D is for Domain Models
From A to I to Z: Jaid’s Guide to Artificial Intelligence
A domain model encompasses all the knowledge AI needs in order to understand a particular topic or perform a specific activity.
For example, a domain model might contain the rules of chess and the various strategies and approaches AI would need to know to become a good chess player.
Or it might include the basics of financial services, information on products, rules, and regulations, and best practices for advising or making recommendations to clients, so AI can understand the industry and discuss its finer points in a competent way.
It’s useful to think of domain models like maps or recipes.
Maps make it easy for anyone to find their way around a specific area even if they’ve never been there before. And recipes make it possible to replicate a particular dish.
Similarly, domain models provide AI with the knowledge it needs to excel in a given area, task, or activity.
Domain models are also useful because they give the people involved in an AI development project a shared understanding of what they’re trying to achieve. This helps them make sure they give the AI enough training so it can perform the tasks it’s meant to perform as accurately and effectively as possible.
Building a domain model is a collaborative effort. Once the development team identifies the domain it wants to model, it gathers as much information as possible about it and organises it in a suitable format.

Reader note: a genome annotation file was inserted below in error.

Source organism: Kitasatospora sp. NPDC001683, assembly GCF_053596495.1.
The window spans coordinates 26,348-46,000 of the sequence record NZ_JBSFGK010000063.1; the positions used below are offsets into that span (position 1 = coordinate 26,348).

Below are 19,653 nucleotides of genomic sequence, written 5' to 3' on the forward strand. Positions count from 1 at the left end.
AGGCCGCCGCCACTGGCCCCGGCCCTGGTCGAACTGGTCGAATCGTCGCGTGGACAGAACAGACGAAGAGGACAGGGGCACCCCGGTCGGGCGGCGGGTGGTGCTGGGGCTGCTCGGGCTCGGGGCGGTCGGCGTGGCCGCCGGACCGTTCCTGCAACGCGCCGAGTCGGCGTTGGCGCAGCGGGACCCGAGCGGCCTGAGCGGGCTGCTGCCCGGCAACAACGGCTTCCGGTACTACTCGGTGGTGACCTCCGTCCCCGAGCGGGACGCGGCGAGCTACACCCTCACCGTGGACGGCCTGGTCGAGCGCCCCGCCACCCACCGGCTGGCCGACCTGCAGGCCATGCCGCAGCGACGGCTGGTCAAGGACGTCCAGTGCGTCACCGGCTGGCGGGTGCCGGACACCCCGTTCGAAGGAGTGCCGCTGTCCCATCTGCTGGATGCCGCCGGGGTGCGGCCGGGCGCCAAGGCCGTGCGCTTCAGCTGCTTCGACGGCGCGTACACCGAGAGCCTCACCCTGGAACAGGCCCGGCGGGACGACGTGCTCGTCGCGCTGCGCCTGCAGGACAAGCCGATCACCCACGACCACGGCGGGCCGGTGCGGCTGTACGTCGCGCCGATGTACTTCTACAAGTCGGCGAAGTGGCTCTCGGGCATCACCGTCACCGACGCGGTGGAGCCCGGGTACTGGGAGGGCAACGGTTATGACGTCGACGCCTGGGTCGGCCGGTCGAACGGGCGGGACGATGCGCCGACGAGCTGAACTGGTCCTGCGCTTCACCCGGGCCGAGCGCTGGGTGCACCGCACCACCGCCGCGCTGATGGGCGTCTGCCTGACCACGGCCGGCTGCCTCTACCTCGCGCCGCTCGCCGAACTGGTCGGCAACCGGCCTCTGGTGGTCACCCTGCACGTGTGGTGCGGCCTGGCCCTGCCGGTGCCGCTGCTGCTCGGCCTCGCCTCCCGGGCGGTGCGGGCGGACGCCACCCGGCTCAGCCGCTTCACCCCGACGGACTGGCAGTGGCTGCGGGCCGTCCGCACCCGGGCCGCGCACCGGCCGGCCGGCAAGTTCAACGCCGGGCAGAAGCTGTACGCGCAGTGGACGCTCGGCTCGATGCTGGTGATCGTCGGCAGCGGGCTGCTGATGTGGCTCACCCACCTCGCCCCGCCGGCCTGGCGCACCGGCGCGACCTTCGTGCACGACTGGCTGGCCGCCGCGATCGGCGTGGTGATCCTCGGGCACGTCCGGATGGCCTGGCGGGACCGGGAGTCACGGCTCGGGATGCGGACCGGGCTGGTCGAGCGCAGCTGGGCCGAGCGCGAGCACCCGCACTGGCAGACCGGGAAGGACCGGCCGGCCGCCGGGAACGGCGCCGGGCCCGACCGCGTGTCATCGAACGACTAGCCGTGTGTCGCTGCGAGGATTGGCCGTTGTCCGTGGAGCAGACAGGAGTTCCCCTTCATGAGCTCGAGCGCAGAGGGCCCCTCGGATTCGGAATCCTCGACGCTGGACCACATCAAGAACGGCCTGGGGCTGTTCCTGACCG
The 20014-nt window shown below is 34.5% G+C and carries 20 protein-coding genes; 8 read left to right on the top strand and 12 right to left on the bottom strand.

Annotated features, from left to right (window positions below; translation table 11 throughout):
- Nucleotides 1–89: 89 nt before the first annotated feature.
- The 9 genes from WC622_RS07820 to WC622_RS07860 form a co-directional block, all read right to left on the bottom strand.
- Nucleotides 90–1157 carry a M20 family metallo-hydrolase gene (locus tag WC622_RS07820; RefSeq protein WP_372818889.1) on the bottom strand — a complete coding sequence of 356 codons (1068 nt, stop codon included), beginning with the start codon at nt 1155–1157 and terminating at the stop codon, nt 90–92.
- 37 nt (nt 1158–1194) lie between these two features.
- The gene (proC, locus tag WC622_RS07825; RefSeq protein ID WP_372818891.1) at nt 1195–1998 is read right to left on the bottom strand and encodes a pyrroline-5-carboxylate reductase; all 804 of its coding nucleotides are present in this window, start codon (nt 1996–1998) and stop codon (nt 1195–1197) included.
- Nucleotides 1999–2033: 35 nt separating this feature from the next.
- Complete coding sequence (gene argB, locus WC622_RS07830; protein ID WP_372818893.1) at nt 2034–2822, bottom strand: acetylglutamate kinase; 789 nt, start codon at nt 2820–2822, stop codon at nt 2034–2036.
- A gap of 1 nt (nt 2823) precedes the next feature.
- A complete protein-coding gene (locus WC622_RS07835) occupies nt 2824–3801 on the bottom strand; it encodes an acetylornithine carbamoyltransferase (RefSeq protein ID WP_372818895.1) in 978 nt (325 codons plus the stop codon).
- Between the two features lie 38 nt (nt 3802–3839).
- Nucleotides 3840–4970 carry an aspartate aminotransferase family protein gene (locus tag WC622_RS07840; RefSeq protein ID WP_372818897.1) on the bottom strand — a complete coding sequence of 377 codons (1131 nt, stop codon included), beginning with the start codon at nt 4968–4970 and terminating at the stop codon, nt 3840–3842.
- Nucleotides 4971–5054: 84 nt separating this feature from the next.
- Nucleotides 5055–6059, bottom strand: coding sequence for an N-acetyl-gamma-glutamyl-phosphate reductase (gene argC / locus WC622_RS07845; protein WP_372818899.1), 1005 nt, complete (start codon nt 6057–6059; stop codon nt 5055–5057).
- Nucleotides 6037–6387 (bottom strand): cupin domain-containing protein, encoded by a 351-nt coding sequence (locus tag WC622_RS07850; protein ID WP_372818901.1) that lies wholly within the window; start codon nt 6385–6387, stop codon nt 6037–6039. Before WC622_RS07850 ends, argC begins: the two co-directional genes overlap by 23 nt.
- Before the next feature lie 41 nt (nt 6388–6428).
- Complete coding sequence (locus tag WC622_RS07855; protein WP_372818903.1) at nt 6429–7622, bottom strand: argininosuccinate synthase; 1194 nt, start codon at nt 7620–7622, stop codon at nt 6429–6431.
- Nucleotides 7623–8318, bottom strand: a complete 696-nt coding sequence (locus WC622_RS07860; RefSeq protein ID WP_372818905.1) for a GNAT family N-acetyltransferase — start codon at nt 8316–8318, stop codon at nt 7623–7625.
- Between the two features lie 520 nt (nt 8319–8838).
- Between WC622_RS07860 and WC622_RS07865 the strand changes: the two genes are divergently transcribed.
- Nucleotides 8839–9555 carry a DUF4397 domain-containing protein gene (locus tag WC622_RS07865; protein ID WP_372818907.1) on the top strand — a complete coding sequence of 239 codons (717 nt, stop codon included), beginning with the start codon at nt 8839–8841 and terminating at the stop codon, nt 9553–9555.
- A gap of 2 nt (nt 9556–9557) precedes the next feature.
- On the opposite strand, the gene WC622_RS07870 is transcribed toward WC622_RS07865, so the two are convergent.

So, if the domain is financial services, for instance, the development team would build a data bank of the rules, regulations, and best practices pertaining to the industry, as well as input from subject-matter experts. They may also use additional techniques — natural language processing, for instance — to extract further knowledge, such as identifying patterns and connections. The idea is to create a representation of financial services that is comprehensive and coherent enough for AI to operate competently and confidently.
Once the development team has the basic model down, it’s time to refine it. Typically, there’s a testing and evaluation process in which the model is used to train AI. If the AI keeps making the same mistakes, or struggles with a particular task, the development team will check whether the domain model has any inaccurate or outdated data or knowledge gaps. The development team also uses feedback from the testing process to find ways to expand and improve the domain model.
A domain model isn’t necessarily built specifically for a particular AI system or tool. Many domain models — OpenAI’s GPT model, a natural language processing model used by ChatGPT, is a case in point — are shared across projects.
Sharing domain models makes it possible for AI systems that perform similar activities to draw on the same knowledge and for development teams on different projects to share expertise. It also means more people can contribute to strengthening the domain model and making it more accurate and comprehensive.
Domain models aren’t just used in AI development, they also have applications in other fields. For example, linguists use domain models to understand the rules and structure of different languages. Similarly, in behavioral science, a domain model can help explain how humans are influenced to make decisions.
Want to know more?
This article is an excellent primer on the fundamentals of data modelling, including key concepts, techniques, and best practices.
And if you fancy putting your data modelling skills to the test, LinkedIn Learning has a series of training courses you can sink your teeth into.
While domain models are just one aspect of AI, they’re a key enabler, because they make it possible for AI systems to become intimately acquainted with a vast range of subjects and activities — from natural language to the finer points of fund administration.
If you’re interested in learning more about Jaid and how our AI platform utilizes domain models, contact us today for a free demo.